According to Zac, testing is critical - having a sandbox site to experiment with potential changes allows you to see how they may impact rankings, without putting your main site at risk.
He also emphasizes the importance of surrounding yourself with a strong network. Being part of Slack communities and connecting with others who are brilliant at SEO provides constant opportunities to learn. Don't be afraid to lean on your network and bounce ideas off of people you admire.
Finally, get multiple perspectives - speak to teammates, crowdsource feedback, and consider different viewpoints.
SEO is full of opinions, so building relationships and getting a diversity of input helps separate fact from fiction. As Zac says, take what Google states as gospel with a grain of salt, and go validate it yourself through hands-on testing.
Zac's main advice for those just starting out in SEO is to not be afraid to ask questions and share your work publicly.
When he first began his SEO career, he made the mistake of being hesitant to ask questions because he didn't want others to think he was inexperienced. He also avoided publicly sharing details about what he was working on.
In retrospect, he says people shouldn't worry about looking like a beginner.
Asking questions is crucial for growth, and sharing your work gives you opportunities to learn from those with more expertise. Building relationships with experienced SEOs you admire can provide lifelong mentorship.
Testing and building your own sites are also critical.
Reading extensively about SEO is helpful, but you need to put concepts into practice to fully understand them. Don't just read about ranking factors - try implementing them on a sandbox site and see the results. Spin up sites, attempt to rank content, and learn through experimentation.
Finally, grasp the fundamentals of marketing and psychology. As an SEO, you are still a marketer at your core. Understanding topics like buyer psychology will make you better at reaching and resonating with audiences. Having empathy and an audience-first mindset is key.
As a new SEO, it's easy to spend all your time reading and consuming content rather than taking action. While reading widely is important to build your knowledge, be sure to also test and implement what you learn.
Spin up a site and try ranking some content, or build a few links to a page and monitor the results.
It's also key to bring in real perspectives from actual users and customers. AI can help generate content at scale, but it lacks true first-hand experience. Find ways to incorporate real viewpoints, whether through surveys, interviews, or guest contributors.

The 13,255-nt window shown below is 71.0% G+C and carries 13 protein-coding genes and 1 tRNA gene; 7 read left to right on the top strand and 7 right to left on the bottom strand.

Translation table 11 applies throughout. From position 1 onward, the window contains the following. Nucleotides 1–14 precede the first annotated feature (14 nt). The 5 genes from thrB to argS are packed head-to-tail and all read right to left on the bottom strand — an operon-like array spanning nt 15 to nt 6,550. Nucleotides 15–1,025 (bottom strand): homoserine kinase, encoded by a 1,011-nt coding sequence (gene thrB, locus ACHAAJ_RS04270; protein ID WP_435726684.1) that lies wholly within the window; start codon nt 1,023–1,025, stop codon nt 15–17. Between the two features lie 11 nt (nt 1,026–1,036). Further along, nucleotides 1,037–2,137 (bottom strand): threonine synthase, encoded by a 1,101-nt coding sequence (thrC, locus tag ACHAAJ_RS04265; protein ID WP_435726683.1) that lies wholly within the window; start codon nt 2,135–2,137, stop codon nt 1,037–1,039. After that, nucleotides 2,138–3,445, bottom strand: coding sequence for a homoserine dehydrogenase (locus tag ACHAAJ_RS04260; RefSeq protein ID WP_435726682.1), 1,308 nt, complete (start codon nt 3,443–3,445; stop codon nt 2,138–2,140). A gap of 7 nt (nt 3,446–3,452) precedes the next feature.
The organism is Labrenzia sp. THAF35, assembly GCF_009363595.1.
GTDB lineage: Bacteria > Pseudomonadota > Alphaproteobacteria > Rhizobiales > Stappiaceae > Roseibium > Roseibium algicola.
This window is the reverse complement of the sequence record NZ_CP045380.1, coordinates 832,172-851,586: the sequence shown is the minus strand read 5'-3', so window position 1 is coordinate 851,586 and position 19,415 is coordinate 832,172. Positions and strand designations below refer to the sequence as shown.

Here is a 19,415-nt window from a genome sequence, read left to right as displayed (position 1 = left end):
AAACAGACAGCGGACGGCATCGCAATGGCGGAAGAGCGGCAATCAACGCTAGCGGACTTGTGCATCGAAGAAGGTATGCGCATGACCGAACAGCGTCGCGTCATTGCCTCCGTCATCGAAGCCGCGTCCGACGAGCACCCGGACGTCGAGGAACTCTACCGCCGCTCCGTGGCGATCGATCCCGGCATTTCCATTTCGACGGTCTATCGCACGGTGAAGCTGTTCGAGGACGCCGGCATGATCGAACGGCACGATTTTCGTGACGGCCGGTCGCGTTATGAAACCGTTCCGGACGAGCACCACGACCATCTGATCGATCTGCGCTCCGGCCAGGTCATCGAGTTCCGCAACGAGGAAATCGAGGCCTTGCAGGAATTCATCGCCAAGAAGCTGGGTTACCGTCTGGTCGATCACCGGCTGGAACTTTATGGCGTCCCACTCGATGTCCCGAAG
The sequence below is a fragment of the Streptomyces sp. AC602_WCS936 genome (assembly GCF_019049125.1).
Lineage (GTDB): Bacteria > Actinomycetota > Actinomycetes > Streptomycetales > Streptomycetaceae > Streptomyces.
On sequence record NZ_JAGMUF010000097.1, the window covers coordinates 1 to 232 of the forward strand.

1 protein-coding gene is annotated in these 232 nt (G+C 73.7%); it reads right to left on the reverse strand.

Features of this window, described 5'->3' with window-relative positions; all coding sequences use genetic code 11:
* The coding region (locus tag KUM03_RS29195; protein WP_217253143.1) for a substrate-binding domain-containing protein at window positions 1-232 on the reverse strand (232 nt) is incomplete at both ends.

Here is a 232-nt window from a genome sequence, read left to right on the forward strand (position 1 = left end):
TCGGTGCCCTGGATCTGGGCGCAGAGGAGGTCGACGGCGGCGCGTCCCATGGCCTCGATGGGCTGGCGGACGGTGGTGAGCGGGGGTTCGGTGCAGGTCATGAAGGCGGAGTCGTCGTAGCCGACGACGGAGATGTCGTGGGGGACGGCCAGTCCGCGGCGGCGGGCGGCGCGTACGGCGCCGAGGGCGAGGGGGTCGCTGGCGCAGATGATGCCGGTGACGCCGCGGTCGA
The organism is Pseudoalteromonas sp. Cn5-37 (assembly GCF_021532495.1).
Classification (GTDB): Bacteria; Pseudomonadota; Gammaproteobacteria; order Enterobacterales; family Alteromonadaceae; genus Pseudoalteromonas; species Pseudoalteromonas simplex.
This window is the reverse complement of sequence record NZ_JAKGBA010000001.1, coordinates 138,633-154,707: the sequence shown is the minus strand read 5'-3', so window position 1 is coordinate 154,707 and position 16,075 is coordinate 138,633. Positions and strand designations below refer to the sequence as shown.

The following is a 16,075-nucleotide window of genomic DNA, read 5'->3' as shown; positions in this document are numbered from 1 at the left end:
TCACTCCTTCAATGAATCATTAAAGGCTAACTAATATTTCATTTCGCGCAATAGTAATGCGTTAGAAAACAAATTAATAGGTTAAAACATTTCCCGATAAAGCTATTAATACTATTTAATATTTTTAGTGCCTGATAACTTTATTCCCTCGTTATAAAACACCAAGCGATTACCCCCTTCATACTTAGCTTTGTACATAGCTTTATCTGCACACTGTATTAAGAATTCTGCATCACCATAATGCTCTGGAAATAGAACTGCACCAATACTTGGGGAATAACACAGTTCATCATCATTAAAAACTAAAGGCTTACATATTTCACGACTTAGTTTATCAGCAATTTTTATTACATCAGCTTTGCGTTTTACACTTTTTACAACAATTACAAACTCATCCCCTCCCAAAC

Finally, remember that even as an SEO, you are still a marketer.
Learn core marketing and psychology principles that go beyond keywords and backlinks. Put yourself in the shoes of your audience and craft content that provides value to them. SEO is constantly changing, but marketing fundamentals remain critical.
The future of AI promises to continue evolving SEO and the type of content that ranks. As Google's algorithms reward sites that surface real perspectives and experiences, content creators will need to focus on bringing in diverse viewpoints.
In a world where anyone can easily create content using AI, the emphasis will shift from purely creation to crafting quality experiences for users. Standing out with standard content will become increasingly difficult.
You'll need to think about how you can make each piece better through insights, data, different media formats, and expert perspectives.
Content should aim to provide value to users in multiple ways, not just target keywords and word counts. The next wave of content will have to really hone in on time to value, quality, and giving people options to consume beyond just text. Don't solely lean on written content - incorporate some video as well.
The goal is to create content that resonates, satisfies the user's intent, and builds trust.
Watch the full video above to get all of Zac's expert tips, and follow him on LinkedIn here.